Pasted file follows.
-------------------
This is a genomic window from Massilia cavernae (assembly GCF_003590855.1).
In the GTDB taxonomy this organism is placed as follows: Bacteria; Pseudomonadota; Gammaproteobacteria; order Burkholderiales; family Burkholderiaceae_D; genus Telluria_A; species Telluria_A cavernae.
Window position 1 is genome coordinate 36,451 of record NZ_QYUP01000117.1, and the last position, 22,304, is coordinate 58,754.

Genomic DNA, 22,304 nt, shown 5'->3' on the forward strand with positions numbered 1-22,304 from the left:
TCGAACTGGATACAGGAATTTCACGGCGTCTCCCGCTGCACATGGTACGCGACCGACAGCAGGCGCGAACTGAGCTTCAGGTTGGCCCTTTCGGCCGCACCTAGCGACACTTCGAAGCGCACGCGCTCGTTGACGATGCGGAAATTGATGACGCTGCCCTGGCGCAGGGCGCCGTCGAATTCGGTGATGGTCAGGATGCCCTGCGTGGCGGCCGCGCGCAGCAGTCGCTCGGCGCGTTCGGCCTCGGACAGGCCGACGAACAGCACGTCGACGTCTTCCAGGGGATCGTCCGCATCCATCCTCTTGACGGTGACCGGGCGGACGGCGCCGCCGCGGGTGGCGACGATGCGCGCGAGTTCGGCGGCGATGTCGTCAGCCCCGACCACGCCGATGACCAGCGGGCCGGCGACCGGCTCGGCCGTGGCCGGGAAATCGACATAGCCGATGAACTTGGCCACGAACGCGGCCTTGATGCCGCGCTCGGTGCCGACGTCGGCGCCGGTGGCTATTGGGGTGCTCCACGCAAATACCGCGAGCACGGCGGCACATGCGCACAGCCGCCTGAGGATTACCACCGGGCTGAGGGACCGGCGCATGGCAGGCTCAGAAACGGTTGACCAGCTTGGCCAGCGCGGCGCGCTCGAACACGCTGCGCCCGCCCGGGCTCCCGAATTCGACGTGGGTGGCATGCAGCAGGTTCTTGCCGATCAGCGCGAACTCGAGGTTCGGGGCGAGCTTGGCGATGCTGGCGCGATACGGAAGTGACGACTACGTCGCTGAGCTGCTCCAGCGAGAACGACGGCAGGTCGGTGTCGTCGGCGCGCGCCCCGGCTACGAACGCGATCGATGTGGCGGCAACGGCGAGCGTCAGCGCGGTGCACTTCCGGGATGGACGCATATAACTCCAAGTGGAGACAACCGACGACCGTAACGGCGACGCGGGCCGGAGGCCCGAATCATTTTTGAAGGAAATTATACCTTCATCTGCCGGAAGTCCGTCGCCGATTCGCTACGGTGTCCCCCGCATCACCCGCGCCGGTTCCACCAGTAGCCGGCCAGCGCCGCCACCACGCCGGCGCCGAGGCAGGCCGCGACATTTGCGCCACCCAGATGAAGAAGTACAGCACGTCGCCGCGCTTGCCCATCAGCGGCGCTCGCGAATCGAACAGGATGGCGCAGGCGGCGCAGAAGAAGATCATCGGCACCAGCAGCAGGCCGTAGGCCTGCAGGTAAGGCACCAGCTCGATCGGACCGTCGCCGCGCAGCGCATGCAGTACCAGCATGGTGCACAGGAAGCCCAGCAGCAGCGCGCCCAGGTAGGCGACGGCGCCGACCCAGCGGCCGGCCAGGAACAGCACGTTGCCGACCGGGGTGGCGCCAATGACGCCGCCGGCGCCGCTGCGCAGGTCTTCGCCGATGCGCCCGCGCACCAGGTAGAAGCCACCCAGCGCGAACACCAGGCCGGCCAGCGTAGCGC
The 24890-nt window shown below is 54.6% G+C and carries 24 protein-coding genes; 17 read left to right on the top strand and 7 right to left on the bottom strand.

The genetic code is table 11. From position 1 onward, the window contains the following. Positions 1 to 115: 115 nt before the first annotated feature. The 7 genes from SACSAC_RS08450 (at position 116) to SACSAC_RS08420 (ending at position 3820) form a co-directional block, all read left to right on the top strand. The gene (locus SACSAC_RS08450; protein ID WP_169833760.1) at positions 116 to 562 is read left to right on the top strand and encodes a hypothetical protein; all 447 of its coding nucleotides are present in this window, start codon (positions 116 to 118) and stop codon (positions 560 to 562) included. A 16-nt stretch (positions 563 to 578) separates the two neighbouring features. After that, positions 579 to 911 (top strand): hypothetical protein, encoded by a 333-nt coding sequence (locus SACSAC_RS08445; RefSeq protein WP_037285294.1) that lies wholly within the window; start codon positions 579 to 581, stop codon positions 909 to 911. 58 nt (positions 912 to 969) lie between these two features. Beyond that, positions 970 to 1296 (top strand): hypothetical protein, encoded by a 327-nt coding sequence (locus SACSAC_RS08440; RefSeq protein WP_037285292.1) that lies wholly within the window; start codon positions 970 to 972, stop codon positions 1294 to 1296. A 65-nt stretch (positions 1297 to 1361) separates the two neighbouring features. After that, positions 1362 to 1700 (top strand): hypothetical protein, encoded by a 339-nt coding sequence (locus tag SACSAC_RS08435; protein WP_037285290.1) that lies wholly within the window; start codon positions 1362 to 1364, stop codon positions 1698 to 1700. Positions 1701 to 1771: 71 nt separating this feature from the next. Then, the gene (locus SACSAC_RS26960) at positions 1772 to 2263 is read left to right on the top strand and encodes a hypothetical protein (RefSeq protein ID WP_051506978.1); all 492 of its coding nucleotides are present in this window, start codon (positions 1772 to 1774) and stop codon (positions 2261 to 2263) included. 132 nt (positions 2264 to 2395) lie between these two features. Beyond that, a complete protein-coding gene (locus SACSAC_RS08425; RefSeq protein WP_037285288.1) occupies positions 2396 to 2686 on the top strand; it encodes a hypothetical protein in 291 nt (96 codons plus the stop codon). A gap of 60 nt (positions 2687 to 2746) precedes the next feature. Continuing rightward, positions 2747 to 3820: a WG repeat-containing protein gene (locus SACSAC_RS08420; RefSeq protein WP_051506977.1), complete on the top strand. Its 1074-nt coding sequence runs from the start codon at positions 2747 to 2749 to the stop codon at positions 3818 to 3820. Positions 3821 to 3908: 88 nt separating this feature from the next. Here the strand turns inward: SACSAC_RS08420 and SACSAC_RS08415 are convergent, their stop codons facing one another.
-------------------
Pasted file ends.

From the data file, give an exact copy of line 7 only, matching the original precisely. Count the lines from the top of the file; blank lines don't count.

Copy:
The genetic code is table 11. From position 1 onward, the window contains the following. Positions 1 to 115: 115 nt before the first annotated feature. The 7 genes from SACSAC_RS08450 (at position 116) to SACSAC_RS08420 (ending at position 3820) form a co-directional block, all read left to right on the top strand. The gene (locus SACSAC_RS08450; protein ID WP_169833760.1) at positions 116 to 562 is read left to right on the top strand and encodes a hypothetical protein; all 447 of its coding nucleotides are present in this window, start codon (positions 116 to 118) and stop codon (positions 560 to 562) included. A 16-nt stretch (positions 563 to 578) separates the two neighbouring features. After that, positions 579 to 911 (top strand): hypothetical protein, encoded by a 333-nt coding sequence (locus SACSAC_RS08445; RefSeq protein WP_037285294.1) that lies wholly within the window; start codon positions 579 to 581, stop codon positions 909 to 911. 58 nt (positions 912 to 969) lie between these two features. Beyond that, positions 970 to 1296 (top strand): hypothetical protein, encoded by a 327-nt coding sequence (locus SACSAC_RS08440; RefSeq protein WP_037285292.1) that lies wholly within the window; start codon positions 970 to 972, stop codon positions 1294 to 1296. A 65-nt stretch (positions 1297 to 1361) separates the two neighbouring features. After that, positions 1362 to 1700 (top strand): hypothetical protein, encoded by a 339-nt coding sequence (locus tag SACSAC_RS08435; protein WP_037285290.1) that lies wholly within the window; start codon positions 1362 to 1364, stop codon positions 1698 to 1700. Positions 1701 to 1771: 71 nt separating this feature from the next. Then, the gene (locus SACSAC_RS26960) at positions 1772 to 2263 is read left to right on the top strand and encodes a hypothetical protein (RefSeq protein ID WP_051506978.1); all 492 of its coding nucleotides are present in this window, start codon (positions 1772 to 1774) and stop codon (positions 2261 to 2263) included. 132 nt (positions 2264 to 2395) lie between these two features. Beyond that, a complete protein-coding gene (locus SACSAC_RS08425; RefSeq protein WP_037285288.1) occupies positions 2396 to 2686 on the top strand; it encodes a hypothetical protein in 291 nt (96 codons plus the stop codon). A gap of 60 nt (positions 2687 to 2746) precedes the next feature. Continuing rightward, positions 2747 to 3820: a WG repeat-containing protein gene (locus SACSAC_RS08420; RefSeq protein WP_051506977.1), complete on the top strand. Its 1074-nt coding sequence runs from the start codon at positions 2747 to 2749 to the stop codon at positions 3818 to 3820. Positions 3821 to 3908: 88 nt separating this feature from the next. Here the strand turns inward: SACSAC_RS08420 and SACSAC_RS08415 are convergent, their stop codons facing one another.